Your Doctor Didn't Tell You This

weekly memo

I took off last week and passed my final exam for nutrition school with a 93% and turned 55!  I’m delighted about both!


There was a fight last week on Instagram between a dietician and a nutritionist who both fancy themselves menopause experts.  They were arguing about the dosing of progesterone.  It got ugly.  Accounts were blocked and they both milked it for about a week.


What struck me in all of this fighting is at the end of the day we’re all different.  What you need is likely different from what I need whether we’re talking about pharmaceuticals or food.


What was also missing from the conversation is that while hormone replacement therapy can do wonders for women it’s not going to fix absolutely everything.  I kept thinking they needed to discuss the foundations of health: sleep, stress, nutrient-dense food, digestion, and blood sugar.  But they didn’t.  They kept on and on about the correct dose.


Lately, I’ve heard from a handful of people in my life that the prescription they’re on just isn’t making them feel better.


I was talking with Frank at the gym where I work out.  He’s in his mid-70s, has type 2 diabetes and takes metformin to manage his glucose, and takes a statin for cholesterol.  He wears a continuous glucose monitor and showed me his readings.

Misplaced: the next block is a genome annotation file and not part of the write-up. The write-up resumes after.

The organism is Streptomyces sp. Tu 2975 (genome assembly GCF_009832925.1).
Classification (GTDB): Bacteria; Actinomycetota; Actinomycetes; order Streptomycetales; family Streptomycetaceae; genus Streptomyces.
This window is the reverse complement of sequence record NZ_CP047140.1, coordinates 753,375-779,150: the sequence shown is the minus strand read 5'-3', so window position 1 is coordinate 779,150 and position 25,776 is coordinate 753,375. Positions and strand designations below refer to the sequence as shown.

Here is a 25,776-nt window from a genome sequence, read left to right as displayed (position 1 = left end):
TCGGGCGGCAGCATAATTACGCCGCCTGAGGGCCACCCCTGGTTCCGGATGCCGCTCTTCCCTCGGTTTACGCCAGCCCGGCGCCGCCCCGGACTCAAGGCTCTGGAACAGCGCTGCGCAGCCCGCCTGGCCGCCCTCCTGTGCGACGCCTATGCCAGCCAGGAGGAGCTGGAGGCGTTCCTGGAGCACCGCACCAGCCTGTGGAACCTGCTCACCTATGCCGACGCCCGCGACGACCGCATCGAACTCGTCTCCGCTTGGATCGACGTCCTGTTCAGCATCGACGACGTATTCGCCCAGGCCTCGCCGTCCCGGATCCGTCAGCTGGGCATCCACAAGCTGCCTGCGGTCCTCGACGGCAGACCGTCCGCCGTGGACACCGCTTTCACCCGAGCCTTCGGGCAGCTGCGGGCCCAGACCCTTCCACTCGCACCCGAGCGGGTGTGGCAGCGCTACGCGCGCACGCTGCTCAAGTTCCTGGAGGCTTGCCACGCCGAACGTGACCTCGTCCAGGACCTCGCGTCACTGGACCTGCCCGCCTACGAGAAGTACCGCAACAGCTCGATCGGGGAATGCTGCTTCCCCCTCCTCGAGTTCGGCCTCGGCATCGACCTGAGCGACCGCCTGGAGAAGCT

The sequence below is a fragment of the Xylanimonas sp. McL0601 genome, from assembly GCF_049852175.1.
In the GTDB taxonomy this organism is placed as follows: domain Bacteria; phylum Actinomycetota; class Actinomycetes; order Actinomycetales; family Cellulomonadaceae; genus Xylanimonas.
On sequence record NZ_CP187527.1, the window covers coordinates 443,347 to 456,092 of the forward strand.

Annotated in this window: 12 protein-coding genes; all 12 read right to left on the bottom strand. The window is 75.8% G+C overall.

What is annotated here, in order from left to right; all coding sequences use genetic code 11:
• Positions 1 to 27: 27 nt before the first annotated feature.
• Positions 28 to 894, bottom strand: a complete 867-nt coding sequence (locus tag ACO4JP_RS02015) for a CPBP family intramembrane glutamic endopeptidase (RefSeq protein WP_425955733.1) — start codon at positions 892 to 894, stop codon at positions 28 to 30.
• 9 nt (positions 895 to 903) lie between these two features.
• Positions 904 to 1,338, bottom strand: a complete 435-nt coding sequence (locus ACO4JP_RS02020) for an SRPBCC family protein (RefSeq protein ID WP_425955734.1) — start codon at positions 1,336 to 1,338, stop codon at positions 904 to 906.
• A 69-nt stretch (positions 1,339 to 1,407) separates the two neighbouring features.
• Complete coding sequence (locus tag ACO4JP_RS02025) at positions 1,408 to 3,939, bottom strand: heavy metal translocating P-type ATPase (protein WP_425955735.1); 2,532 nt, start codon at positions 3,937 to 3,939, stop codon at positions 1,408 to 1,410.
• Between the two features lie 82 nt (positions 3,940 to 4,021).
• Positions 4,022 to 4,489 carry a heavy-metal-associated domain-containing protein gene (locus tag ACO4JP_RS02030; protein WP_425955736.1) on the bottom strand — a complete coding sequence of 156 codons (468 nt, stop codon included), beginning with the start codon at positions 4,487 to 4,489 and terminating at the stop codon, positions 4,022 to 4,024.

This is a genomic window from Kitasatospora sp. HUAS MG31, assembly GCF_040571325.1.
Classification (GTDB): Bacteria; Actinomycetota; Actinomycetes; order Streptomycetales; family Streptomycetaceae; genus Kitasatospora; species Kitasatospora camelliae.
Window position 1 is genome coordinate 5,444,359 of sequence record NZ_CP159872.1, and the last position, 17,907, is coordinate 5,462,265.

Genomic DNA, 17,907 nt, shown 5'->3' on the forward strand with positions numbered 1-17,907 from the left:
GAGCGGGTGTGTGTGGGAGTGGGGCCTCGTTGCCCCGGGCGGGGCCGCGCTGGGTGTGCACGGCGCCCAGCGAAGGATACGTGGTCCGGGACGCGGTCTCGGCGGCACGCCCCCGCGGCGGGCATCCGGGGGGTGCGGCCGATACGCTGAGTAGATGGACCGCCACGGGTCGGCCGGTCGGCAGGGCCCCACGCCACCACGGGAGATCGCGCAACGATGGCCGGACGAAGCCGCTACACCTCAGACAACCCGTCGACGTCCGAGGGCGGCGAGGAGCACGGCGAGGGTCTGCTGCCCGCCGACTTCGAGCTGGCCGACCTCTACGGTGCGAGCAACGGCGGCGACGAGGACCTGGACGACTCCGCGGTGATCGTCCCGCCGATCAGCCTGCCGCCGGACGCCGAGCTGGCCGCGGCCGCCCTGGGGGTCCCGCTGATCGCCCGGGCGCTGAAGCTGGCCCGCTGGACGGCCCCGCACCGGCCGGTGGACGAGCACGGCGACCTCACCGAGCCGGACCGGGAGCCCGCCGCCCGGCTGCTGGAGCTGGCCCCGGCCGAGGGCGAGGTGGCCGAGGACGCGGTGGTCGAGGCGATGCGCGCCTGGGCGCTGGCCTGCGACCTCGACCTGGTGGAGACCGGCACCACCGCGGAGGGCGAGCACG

What’s troubling is his glucose numbers are consistently too high.  This will impact his cardiovascular health and put him at risk for dementia.


I asked him if his doctor had ever discussed nutrition with him.  He did not.  I asked him about his carbohydrate intake.  You’ll remember I discussed this last month.  I gave him some tips for making small changes but cautioned him that he must work with his doctor.   He’s taking the medication but the foundations have been totally overlooked.


Whether you’re taking hormones, managing diabetes, an autoimmune condition, or an illness it’s always important to consider how the foundations: sleep, stress, nutrition, digestion, and blood sugar may be playing a role in not feeling your absolute best.


Obviously, I’m not giving you advice on what medications you should or shouldn’t take.  That’s between you and your doctor.  I do hope you’ll consider taking a few deep breaths, getting into bed earlier, and eating real food as a compliment to whatever medication you are taking.  Together it may help you to feel better.

Midlife is a powerful transition, not an ending!

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